We would like to thank the staff of NCI’s Pathology/Histotechnology Laboratory at Frederick for performing immunohistochemical staining for CD3.
This work was supported by the Intramural Research Program of the NIH/National Cancer Institute.
Conflict of interest
Anthony L. Schwartz is the Chief Executive Officer and shareholder of Morphiex Biotherapeutics which holds licensing rights to the CD47 Morpholino. All other authors of this paper declare no conflicts of interest.
Animal Studies: The B16 melanoma animal model was carried out under approved protocols (Protocol #LP-026, January 2016) following the guidelines of the National Cancer Institute’s Animal Care and Use Committee.
Human T-cell studies: TCGA data were obtained under informed consent as described (https://cancergenome.nih.gov/abouttcga/policies/informedconsent). No new human materials for T-cell experiments were obtained, thus did not require consent or IRB review.
C57BL/6 mice were obtained from Jackson Laboratories (Bar Harbor, ME).
Cell line authentication
B16F10 (CRL-6475) mouse melanoma cell line was purchased from ATCC and were authenticated at the Frederick National Laboratory for Cancer Research (Frederick, MD). The origin of the T-cell lines was previously published, described and provided by the Surgery Branch, Center for Cancer Research, National Cancer Institute .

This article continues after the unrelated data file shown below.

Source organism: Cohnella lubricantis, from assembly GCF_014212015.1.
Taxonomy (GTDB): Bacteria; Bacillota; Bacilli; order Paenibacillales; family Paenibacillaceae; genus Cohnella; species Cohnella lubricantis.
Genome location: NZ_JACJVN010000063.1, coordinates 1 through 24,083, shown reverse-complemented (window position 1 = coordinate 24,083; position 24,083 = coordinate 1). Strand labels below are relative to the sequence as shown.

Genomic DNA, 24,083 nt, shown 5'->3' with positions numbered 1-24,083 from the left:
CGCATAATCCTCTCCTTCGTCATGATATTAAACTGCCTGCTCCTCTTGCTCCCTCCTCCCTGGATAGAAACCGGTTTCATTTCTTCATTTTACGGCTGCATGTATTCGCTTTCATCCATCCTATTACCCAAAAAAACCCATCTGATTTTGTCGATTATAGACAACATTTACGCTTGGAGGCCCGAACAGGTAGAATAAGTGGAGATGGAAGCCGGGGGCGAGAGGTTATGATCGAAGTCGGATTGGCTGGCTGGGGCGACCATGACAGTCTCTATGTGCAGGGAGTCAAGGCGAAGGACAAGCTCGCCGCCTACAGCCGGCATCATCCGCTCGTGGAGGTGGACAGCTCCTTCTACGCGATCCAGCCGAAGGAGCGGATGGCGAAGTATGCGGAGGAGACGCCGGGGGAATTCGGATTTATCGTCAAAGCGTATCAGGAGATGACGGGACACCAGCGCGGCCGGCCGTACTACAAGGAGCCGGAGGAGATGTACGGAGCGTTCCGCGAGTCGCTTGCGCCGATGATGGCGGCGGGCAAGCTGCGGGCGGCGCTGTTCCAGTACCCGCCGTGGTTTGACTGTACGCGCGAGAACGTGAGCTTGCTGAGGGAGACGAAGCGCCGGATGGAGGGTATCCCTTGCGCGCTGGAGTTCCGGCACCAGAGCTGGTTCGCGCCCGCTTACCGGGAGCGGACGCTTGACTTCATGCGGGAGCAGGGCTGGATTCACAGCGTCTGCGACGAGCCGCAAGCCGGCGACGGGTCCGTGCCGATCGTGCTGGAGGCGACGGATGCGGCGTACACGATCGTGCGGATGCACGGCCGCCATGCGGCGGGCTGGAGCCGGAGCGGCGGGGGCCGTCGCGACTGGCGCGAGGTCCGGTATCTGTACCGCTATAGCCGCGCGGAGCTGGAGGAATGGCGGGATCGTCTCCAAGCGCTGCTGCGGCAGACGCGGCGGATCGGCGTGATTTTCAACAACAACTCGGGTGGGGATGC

Springer Nature remains neutral with regard to jurisdictional claims in published maps and institutional affiliations.
The authors of this paper report on their T-cell assays transparently and comprehensively as per field-wide consensus, allowing the community a full understanding and interpretation of presented data as well as a comparison of data between groups. The electronic supplementary materials of this publication include a MIATA checklist. For more details, see http://miataproject.org/.
Electronic supplementary material
Below is the link to the electronic supplementary material.
About this article
Cite this article
Schwartz, A.L., Nath, P.R., Allgauer, M. et al. Antisense targeting of CD47 enhances human cytotoxic T-cell activity and increases survival of mice bearing B16 melanoma when combined with anti-CTLA4 and tumor irradiation. Cancer Immunol Immunother 68, 1805–1817 (2019). https://doi.org/10.1007/s00262-019-02397-7
- Phosphorodiamidate morpholino oligomer